White-Faced Saki

White-Faced Saki

The White-Faced Saki (Pithecia Pithecia), also known as the Guianan Saki and the Golden-Faced Saki, is a New World Monkey in the Pitheciinae subfamily of the Pitheciidae family of monkeys, and is found in areas of Brazil, Guyana , French Guiana, Suriname, and Venezuela. The White-Faces Saki is a small-sized monkey with a long, bushy tail; and they have highly adapted bodies with strong leg muscles to allow jumping from tree to tree. With a diet mainly consisting of fruit, these adaptations making them well-suited for life in trees is vital for the Whites-Faced Saki to thrive in the rainforest.

Habitat

The White-Faced Saki is found in areas of Brazil, Guyana , French Guiana, Suriname, and Venezuela. Living predominately in the understory and lower canopy of the forest, the White-Faced Saki is specifically adapted to life in trees with increased leg strength to jump more effectively from tree to tree and rarely descends to the forest floor. Typically, they run and maneuver on all four limbs and have been observed jumping very long distances. The White-Faced Saki even sleeps in the limbs of trees, curling around as you would expect from a common house cat.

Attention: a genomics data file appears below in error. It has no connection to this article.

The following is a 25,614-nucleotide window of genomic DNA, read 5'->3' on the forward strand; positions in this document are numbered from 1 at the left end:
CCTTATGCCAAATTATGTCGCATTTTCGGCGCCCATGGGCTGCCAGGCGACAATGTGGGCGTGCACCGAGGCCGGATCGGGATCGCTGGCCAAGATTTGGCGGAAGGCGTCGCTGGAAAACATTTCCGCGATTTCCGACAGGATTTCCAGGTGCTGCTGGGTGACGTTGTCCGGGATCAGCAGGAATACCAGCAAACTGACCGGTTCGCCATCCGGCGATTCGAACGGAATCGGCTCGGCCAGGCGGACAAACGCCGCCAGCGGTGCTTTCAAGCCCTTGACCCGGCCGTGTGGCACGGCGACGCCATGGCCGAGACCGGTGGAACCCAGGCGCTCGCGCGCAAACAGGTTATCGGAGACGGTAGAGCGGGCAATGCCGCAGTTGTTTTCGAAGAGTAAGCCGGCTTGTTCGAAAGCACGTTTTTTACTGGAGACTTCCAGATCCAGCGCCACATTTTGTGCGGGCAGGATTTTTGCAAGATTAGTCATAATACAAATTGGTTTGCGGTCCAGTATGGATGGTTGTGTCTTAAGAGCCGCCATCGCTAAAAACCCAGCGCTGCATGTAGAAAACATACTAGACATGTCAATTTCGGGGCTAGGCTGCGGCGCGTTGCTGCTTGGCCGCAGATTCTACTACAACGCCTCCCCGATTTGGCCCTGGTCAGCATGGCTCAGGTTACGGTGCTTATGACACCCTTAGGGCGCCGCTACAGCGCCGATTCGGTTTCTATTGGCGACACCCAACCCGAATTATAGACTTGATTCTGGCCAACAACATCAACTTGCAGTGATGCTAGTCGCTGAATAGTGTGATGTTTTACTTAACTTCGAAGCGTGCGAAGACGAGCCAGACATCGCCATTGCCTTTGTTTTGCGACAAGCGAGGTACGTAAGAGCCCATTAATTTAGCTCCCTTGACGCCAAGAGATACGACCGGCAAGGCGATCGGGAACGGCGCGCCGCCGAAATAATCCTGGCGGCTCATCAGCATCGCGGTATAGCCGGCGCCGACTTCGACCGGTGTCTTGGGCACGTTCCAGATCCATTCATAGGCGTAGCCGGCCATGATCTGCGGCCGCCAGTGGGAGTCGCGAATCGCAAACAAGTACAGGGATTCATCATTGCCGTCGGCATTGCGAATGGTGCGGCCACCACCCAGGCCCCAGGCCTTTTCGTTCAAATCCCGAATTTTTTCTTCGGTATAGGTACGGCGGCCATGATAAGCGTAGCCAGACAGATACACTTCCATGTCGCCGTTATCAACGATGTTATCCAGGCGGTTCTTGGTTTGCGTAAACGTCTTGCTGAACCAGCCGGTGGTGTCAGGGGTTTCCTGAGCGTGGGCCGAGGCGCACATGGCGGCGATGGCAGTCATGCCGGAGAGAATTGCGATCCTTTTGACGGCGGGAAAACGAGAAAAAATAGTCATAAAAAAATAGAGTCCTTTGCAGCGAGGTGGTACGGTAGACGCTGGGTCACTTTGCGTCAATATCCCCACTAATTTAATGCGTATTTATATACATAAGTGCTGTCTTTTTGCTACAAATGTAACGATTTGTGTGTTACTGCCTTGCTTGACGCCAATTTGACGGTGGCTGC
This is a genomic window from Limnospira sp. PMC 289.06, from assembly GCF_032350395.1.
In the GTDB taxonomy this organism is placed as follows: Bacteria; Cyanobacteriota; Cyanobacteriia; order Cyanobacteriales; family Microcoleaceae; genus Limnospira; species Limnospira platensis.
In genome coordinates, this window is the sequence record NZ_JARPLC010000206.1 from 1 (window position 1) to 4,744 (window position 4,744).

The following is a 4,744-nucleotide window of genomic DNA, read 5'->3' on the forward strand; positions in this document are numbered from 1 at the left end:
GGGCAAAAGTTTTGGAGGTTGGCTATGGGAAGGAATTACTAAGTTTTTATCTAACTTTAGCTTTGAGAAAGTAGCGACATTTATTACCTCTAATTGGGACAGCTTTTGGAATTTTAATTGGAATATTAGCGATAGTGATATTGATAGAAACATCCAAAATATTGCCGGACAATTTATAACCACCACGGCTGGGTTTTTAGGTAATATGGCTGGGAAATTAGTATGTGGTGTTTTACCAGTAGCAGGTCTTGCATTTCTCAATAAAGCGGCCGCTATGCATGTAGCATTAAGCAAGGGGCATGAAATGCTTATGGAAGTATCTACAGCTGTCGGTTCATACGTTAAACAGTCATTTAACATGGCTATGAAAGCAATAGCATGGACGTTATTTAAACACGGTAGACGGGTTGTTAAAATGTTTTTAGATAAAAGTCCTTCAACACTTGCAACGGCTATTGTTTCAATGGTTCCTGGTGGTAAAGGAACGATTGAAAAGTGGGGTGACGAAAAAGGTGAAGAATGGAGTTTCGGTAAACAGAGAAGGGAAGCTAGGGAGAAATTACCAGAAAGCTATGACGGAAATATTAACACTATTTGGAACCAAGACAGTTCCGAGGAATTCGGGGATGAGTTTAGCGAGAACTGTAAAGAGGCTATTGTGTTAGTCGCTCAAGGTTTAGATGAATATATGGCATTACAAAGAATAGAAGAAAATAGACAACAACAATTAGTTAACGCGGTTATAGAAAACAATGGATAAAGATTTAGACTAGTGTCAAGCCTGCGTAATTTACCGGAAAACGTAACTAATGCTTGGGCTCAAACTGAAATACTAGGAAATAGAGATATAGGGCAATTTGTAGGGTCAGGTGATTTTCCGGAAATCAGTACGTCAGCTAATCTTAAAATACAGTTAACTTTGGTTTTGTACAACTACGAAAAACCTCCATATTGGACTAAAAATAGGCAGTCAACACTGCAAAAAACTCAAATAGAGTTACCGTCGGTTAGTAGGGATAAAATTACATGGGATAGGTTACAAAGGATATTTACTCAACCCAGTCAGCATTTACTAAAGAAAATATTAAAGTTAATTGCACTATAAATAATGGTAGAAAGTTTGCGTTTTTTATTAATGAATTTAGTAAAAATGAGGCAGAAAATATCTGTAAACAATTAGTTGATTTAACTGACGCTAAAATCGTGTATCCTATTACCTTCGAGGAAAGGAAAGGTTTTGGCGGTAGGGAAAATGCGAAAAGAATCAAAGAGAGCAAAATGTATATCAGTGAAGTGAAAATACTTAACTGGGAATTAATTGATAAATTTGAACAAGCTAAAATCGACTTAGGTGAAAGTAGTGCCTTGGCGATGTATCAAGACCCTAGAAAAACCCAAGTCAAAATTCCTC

Diet

The White-Faced Saki is considered a frugivore, meaning its diet consists predominately of fruits found in the rainforest canopy. In fact, the diet of the White-Face Saki consists of nearly 90% fruit with the remaining 10% being a combination of leaves, flowers, and insects. Unlike most other New World Monkeys, White-Faced Sakis have a specialized form of feeding that focuses specifically on the seeds of unripened fruits. This special niche allows them to have an ample food supply because most other frugivores do not eat fruit until it has ripened and fully matured.

Fun White-Faced Saki Facts

  1. White-Faced Sakis have specially adapted and strong hind legs that are allow for longer jumps.
  2. The diet of the White-Face Saki consists of nearly 90% fruit.
  3. The White-Faced Saki sleeps in the limbs of trees, curling around as you would expect from a common house cat.
  4. Spending almost 100% of their time in the lower canopy of the rainforest, the White-Faced Saki almost never descends to the forest floor.